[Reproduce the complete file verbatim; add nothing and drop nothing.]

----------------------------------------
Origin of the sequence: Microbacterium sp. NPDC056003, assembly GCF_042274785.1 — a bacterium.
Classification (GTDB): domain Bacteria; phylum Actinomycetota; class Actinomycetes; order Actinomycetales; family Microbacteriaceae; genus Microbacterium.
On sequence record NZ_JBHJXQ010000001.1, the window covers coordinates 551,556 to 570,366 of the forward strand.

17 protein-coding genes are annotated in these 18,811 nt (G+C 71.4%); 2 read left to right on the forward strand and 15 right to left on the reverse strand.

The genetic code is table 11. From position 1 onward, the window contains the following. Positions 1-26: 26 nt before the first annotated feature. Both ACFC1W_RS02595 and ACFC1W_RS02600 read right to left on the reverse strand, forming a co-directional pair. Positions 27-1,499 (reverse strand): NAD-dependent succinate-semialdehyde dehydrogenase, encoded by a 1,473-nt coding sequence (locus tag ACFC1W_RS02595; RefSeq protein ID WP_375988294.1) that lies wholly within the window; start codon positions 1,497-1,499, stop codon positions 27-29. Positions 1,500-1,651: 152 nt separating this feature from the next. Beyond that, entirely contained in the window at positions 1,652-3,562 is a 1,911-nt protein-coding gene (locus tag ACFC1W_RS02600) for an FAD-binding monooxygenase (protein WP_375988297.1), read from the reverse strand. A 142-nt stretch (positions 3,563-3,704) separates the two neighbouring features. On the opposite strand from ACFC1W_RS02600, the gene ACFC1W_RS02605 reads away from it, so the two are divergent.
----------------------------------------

Origin of the sequence: Microbacterium sp. NPDC056003, assembly GCF_042274785.1 — a bacterium.
Classification (GTDB): domain Bacteria; phylum Actinomycetota; class Actinomycetes; order Actinomycetales; family Microbacteriaceae; genus Microbacterium.
On sequence record NZ_JBHJXQ010000001.1, the window covers coordinates 551,556 to 570,366 of the forward strand.

17 protein-coding genes are annotated in these 18,811 nt (G+C 71.4%); 2 read left to right on the forward strand and 15 right to left on the reverse strand.

The genetic code is table 11. From position 1 onward, the window contains the following. Positions 1-26: 26 nt before the first annotated feature. Both ACFC1W_RS02595 and ACFC1W_RS02600 read right to left on the reverse strand, forming a co-directional pair. Positions 27-1,499 (reverse strand): NAD-dependent succinate-semialdehyde dehydrogenase, encoded by a 1,473-nt coding sequence (locus tag ACFC1W_RS02595; RefSeq protein ID WP_375988294.1) that lies wholly within the window; start codon positions 1,497-1,499, stop codon positions 27-29. Positions 1,500-1,651: 152 nt separating this feature from the next. Beyond that, entirely contained in the window at positions 1,652-3,562 is a 1,911-nt protein-coding gene (locus tag ACFC1W_RS02600) for an FAD-binding monooxygenase (protein WP_375988297.1), read from the reverse strand. A 142-nt stretch (positions 3,563-3,704) separates the two neighbouring features. On the opposite strand from ACFC1W_RS02600, the gene ACFC1W_RS02605 reads away from it, so the two are divergent.